On admission, the patient's vital signs were as follows: temperature, 97.9 °F; heart rate, 88 beats/min; respiratory rate, 18 breaths/min; blood pressure, 167/81 mm Hg; and oxygen saturation, 98% on room air. On physical exam, she was alert and oriented and was cachectic but in no acute distress. The cardiopulmonary exam was unremarkable. Her skin was warm and without petechiae. There was 1+ pitting edema to the knees bilaterally.

Admission laboratory testing revealed a serum lactate dehydrogenase (LDH) level of 1,643 U/L (normal range, 313 to 618 U/L), a haptoglobin level of 10 mg/dL (normal range, 30 to 200 mg/dL), and a platelet count of 111,000 cells/µL from a baseline of 300,000 cells/µL (normal range, 150,000 to 400,000 cells/µL). A peripheral blood smear showed 2 to 3 schistocytes per high-powered field. Complement levels were normal, and Coombs testing was negative. Fibrinogen, international normalized ratio, and prothrombin time were all within normal limits. Urine protein to creatinine ratio was 9,599 mg/g. ADAMTS13 level was 57% (normal is greater than 67%).

The patient was treated with transfusions of packed red blood cells and antihypertensive medications. Over the course of her admission, her platelet count and creatinine level stabilized, and she was discharged to follow-up with her oncologist. Over the following 3 months, creatinine level and platelet count returned to normal. The patient died of metastatic adenocarcinoma 15 months after initial presentation to the hospital.

The diagnosis

The patient's clinical course and laboratory results were consistent with a diagnosis of thrombotic microangiopathy (TMA) secondary to chemotherapy. It is unclear whether this was due to gemcitabine alone or to its combination with oxaliplatin. TMA is a rare but serious complication associated with chemotherapeutic agents. Gemcitabine-associated TMA most often occurs in adenocarcinomas. The risk of development of this complication is dose-related, with increasing risk when the number of doses exceeds 18.

The diagnosis of chemotherapy-induced TMA was made based on several features. First, laboratory abnormalities associated with TMA include thrombocytopenia, hemolytic anemia with schistocytes on peripheral smear, increased LDH level, decreased haptoglobin level, and renal dysfunction. In addition, new onset of hypertension is suggestive of gemcitabine-associated TMA. ADAMTS13 levels in these patients are often reduced, but not to the degree that is seen in inherited thrombotic thrombocytopenic purpura, which typically is less than 5%. Fibrinogen, prothrombin time, and coagulation studies were normal, which aided in differentiating TMA from alternative diagnoses, including disseminated intravascular coagulation.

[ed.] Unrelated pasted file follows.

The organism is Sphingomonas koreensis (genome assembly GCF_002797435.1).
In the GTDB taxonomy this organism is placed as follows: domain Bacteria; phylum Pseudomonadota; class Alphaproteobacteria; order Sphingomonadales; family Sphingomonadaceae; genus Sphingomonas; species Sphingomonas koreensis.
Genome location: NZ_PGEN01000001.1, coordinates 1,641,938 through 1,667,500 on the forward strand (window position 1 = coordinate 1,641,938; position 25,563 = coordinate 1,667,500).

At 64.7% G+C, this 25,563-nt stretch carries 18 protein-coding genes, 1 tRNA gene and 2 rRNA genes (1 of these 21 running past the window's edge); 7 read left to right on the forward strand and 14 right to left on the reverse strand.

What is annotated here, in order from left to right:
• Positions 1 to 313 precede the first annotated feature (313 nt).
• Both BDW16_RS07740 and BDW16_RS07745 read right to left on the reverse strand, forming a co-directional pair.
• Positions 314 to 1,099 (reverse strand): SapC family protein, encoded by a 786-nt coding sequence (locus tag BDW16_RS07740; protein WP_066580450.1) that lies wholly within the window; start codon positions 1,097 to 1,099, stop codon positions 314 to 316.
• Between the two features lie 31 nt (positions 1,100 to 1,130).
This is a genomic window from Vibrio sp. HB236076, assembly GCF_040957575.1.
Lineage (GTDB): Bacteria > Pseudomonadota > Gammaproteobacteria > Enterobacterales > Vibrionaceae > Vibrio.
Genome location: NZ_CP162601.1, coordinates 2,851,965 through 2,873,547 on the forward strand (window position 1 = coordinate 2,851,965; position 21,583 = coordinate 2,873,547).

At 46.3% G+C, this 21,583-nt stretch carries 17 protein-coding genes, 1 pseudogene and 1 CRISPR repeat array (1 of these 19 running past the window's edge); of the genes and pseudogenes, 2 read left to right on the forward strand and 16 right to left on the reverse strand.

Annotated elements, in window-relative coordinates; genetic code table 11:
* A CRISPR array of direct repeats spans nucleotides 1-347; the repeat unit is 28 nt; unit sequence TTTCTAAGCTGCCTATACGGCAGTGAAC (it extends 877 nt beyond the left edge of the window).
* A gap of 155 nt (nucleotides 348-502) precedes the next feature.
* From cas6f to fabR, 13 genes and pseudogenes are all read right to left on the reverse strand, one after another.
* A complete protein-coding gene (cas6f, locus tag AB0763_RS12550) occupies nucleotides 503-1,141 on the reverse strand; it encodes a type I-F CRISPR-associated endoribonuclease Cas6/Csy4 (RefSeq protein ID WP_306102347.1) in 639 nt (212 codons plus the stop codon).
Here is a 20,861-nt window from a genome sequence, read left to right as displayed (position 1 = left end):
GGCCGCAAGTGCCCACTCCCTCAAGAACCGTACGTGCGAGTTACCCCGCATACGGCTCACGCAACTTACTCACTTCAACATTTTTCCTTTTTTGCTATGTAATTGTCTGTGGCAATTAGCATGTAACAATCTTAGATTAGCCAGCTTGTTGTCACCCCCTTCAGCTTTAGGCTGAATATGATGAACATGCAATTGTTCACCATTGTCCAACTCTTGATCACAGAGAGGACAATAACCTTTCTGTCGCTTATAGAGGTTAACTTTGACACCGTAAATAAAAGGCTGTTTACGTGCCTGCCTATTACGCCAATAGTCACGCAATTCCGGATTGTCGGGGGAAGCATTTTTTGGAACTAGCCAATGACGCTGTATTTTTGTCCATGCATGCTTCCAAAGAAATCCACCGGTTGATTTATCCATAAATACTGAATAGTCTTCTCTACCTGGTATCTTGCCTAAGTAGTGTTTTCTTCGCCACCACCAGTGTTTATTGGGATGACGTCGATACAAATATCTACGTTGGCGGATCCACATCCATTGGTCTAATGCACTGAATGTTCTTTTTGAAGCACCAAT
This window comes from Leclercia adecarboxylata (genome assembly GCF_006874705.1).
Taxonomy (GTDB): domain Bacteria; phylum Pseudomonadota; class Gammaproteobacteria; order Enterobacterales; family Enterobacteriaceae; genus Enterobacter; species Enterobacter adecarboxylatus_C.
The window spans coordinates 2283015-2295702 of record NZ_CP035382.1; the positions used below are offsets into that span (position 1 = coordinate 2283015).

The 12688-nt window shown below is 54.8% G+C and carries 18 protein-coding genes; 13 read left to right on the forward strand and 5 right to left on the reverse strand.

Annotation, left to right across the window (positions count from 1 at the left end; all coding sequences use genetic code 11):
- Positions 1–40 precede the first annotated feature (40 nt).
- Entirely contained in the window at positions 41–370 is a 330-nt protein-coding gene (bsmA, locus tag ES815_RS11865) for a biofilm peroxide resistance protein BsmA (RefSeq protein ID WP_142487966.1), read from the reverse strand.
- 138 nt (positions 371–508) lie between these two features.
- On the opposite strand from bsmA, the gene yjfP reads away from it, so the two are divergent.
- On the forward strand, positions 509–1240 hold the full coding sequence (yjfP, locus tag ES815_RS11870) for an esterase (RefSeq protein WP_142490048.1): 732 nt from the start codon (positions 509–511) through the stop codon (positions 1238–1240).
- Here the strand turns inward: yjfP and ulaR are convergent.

When the agent responsible is withdrawn, most patients have a remission of TMA. There are little data on whether chemotherapy-induced TMA has any prognostic implications for disease recurrence or mortality, although the discontinuation of a therapeutic agent may affect future treatment decisions and the ability to control disease progression.

Pearls

  • Gemcitabine is a common chemotherapeutic drug that can rarely cause thrombotic microangiopathy (TMA).
  • Clinical features of gemcitabine-induced TMA include new-onset hypertension, thrombocytopenia, hemolytic anemia with schistocytes on peripheral smear, increased lactate dehydrogenase level, decreased haptoglobin, renal dysfunction, and a mild to moderately decreased ADAMTS13 level.

Case 3: Disseminated gonococcal arthritis with systemic lupus erythematosus

By Jennifer Johnson, MS, RN, and Katherine Hochman, MD

The patient

A 44-year-old woman with history of systemic lupus erythematosus (SLE) complicated by pleurisy and thrombocytopenia on belimumab presented with a 10-day history of a new migratory polyarthritis. Her pain started in her left wrist and was noted in her right wrist 1 day later and in her right shoulder after 2 more days. Of note, she reported that this presentation was not typical of her lupus, which usually involved pleurisy. Without seeking medical attention, she presumed a lupus flare and began a course of prednisone, 30 mg, with no improvement. One day later, she noted pain in her right hip. She presented to an outpatient clinic, where she was found to have leukocytosis. A right shoulder arthrocentesis was unsuccessful. One day later, she developed left ankle pain and sought medical evaluation.

Upon presentation, her temperature was 101.5 °F and her pulse was 117 beats/min. She had a limited range of motion of the right shoulder and left ankle, which were significantly swollen. Skin exam was normal. Her sexual history was significant for intermittent bacterial vaginosis, a monogamous relationship with a male partner, and no prior sexually transmitted illnesses. She did not report dysuria or purulent vaginal discharge. An arthrocentesis of the left ankle revealed 85,000 white blood cells and no crystals. Laboratory testing was significant for negative blood cultures, normal peripheral leukocyte count, double-stranded DNA of 44 IU/mL, C4 complement level of 15 mg/dL, C3 complement level of 80 mg/dL, and creatinine level of 0.7 mg/dL. Polymerase chain reaction nucleic acid testing revealed Neisseria gonorrhea in the urine. This was subsequently corroborated by cultures from the left ankle arthrocentesis. It was later determined that the patient's partner had not been monogamous, and he was notified of the test results. The patient was discharged home to complete a 2-week course of ceftriaxone.